FELLSMERE — Gov. Rick Scott tossed a red sack over his shoulder, hopped on a ladder and started plucking oranges at a 1,200-acre citrus grove Wednesday morning.
Even on a breezy day with some cloud coverage, it didn't take long for sweat to start beading on his forehead.
Scott started his "work day" at IMG Citrus Phoenix Grove, where he picked valencia oranges and tried out a tractor for about an hour and a half. Then he called shotgun on a tractor trailer that'll take him to IMG's packinghouse in Gifford, where he'll be put to work again packing for the afternoon.
He was fresh from an evening in Vero Beach Tuesday, where he cracked jokes, showed off his gator emblem-emblazoned boots, and updated more than 100 residents at Pointe West. He updated those in attendance about where he thinks Florida stands almost two years into his tenure and just months away from election time.
The Naples Republican's meet-and-greet Tuesday at Pointe West was after he signed a bill in Miami banning Florida from doing business with Cuba or Syria, and traveling up the coast all day.
Sporting a black suit and white button-down with no tie, Scott said, quite frankly, he's gotten "way better" with experience since he first got into office. He listed his conservative accomplishments — ending teacher tenure, cutting business taxes, reform Medicaid into managed care program, and more — and said he's held true to his campaign claims.
"Now some people said, 'Gosh, he really did it, and I didn't want him to do that," Scott said. "But they can't say I'm not doing what I said I was going to do."
John Kim, a 19-year-old Vero Beach resident, worked on Republican Bill McCollum's campaign in Indian River when he ran against Scott in 2010. But Kim said he doesn't hold any old McCollum-versus-Scott hard feelings.
"He kept all his promises he made when he was running for governor," Kim said. "I used to have bad feelings for the governor, but now I respect him a lot. He's done a lot for the state."
Scott also laid out his strong feelings for supporting charter schools, which Deborah Seeley particularly appreciated.
"I'm very, very happy with his support for charter schools," said Seeley, a governing board member of Imagine South Vero charter school. "We've never had support like this."
Scott also traced his journey starting school in public housing, and now ending up in a different type of public housing — the Governor's Mansion. "It is better public housing," he joked.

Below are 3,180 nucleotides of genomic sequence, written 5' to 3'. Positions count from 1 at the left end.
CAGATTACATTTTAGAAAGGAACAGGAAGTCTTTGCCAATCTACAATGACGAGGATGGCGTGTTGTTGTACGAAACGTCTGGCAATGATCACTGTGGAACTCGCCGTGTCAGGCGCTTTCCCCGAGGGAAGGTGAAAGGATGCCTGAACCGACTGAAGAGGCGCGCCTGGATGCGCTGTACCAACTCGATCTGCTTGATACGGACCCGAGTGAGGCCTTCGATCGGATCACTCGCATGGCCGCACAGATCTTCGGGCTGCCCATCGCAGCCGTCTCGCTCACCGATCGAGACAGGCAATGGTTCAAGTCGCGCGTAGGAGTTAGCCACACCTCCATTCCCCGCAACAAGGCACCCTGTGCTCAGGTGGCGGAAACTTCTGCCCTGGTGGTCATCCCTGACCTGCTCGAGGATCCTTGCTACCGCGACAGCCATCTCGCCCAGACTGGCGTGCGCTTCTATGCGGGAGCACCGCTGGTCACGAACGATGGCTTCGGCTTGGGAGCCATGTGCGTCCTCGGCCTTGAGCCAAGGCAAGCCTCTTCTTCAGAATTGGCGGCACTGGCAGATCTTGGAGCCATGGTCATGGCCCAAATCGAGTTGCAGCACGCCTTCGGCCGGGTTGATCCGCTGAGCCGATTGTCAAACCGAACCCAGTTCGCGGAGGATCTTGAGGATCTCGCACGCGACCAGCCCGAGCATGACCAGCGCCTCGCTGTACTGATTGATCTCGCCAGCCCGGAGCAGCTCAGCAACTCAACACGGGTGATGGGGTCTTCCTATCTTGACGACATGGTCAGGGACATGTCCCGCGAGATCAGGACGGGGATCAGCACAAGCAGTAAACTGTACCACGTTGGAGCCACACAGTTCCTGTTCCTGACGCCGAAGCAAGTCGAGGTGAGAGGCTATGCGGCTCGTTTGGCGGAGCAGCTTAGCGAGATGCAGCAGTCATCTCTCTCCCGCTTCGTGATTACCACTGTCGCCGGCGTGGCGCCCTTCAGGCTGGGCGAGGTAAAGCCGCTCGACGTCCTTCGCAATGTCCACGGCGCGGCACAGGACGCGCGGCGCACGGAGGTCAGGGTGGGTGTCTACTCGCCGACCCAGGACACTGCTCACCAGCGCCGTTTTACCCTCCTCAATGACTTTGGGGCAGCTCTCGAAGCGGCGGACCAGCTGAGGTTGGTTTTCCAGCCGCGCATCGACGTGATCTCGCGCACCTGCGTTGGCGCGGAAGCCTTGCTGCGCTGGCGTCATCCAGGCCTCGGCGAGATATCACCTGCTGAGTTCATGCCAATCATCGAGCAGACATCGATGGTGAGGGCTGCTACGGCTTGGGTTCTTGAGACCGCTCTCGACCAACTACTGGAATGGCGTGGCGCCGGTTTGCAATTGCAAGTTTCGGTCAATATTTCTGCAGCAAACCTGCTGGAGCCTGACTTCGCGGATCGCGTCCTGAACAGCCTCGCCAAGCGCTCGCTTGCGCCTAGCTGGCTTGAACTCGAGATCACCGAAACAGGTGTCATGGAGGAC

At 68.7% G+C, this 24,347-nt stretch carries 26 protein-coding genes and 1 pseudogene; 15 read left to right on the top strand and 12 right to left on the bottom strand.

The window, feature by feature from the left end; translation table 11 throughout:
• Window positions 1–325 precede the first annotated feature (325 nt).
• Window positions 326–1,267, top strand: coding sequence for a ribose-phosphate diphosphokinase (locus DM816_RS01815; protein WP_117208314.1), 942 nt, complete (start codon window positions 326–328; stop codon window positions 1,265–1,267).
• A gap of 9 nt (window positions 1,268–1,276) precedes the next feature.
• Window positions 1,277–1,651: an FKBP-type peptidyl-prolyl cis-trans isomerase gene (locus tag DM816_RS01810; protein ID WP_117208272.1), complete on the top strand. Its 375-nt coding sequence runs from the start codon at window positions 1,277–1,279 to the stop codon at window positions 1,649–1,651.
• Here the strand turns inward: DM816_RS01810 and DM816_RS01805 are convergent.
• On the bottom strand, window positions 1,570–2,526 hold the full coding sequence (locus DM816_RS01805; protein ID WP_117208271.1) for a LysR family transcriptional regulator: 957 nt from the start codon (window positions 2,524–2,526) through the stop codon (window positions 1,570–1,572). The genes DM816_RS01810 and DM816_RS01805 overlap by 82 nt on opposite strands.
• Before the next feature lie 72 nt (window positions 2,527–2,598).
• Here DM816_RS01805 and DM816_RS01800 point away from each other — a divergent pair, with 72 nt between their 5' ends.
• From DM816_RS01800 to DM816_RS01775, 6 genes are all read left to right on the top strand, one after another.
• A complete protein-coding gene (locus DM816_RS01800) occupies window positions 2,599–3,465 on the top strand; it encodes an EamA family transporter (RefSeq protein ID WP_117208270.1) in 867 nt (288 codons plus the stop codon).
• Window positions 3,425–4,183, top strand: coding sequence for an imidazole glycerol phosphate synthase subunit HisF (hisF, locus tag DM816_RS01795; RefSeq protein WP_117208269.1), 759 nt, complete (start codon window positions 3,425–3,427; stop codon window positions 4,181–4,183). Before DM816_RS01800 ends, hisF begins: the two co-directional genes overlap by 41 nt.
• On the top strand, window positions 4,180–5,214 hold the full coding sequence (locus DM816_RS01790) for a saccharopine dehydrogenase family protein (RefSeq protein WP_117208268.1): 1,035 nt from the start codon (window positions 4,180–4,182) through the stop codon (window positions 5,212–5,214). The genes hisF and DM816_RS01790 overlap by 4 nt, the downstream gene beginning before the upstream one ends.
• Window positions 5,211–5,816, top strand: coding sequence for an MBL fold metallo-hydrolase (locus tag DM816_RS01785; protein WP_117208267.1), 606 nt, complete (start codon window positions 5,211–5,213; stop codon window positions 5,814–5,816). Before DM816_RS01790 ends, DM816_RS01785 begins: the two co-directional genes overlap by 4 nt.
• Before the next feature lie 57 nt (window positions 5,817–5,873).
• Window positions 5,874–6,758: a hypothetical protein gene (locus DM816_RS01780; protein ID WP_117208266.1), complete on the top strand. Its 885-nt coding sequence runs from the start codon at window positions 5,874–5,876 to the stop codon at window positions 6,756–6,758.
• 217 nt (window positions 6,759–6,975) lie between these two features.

Scott also made the rounds in the room, showing off his black cowboy boots embroidered with a gator and Florida's flags to 31-year-old Melanie Guetter and 34-year-old Katrina Rank, both of Vero Beach.
"I was talking about art with him, and he said his two daughters were very involved in art," Rank said.
Scott also stirred up emotions for his Republican base to get out and vote in the 2012 cycle — in the state Legislature where GOP members hold supermajorities, in the U.S. House and Senate candidates and in the White House.
"You have the opportunity to make sure everyone gets elected that believes in limited government. ...This is a country of opportunity," Scott said. "It's not a country where we guarantee success. Everyone has the same opportunity to succeed."
THE GOVERNOR'S VIEW
Here's a glimpse of some topics the governor covered at the Pointe West event on Tuesday evening:
On U.S. Sen. Marco Rubio, R-Fla., as a vice presidential candidate: "I think Sen. Rubio would be a very good vice president. I think he'd be good for the country and he'd be good for Florida."
On recent drops in unemployment, and what that will mean for the future of the state's construction industry: "I think that what we've done, what the Legislature has done, has clearly changed the direction of the state and made it a much better place to do business. I think you're seeing that with more jobs. With regard to construction ... the housing marketing is changing. There is still a lot of work to do, but you see articles about Orlando, the number of houses on the market is the lowest since 2006 or 2007. Prices are going up in Tampa, prices are expected to go up in Naples. As we get through the inventory of homes on the market, then we'll see more construction."
On the possibility of the state helping keep spring training baseball teams on the east coast of Florida: "What I've got to do is make sure we get a return on our investment, what that investment might be at the state level, to keep the teams, but we've got to make sure we get a return for the taxpayers of the state."
On ending teacher tenure in pre-K-12 public schools: "Have you been guaranteed your job for any period of time? No. This is the first time in my life I've had a job that I've been guaranteed for four years. If you know that every day you need to show up and perform, you're better at it. We're better if somebody's questioning."
On meeting President Obama while he did a "work day" at an airport in Tampa in April, and joking
about trade missions: "I told (President Obama) I was doing a trade mission down in Colombia in December. And so, his trade mission didn't work out exactly the way he wanted. Secret Service changed it a little bit. ... I said, ‘Make sure they know we want all those jobs in Florida.' I thanked him for finally getting the free trade agreements with Colombia and Panama, because that's important to Florida."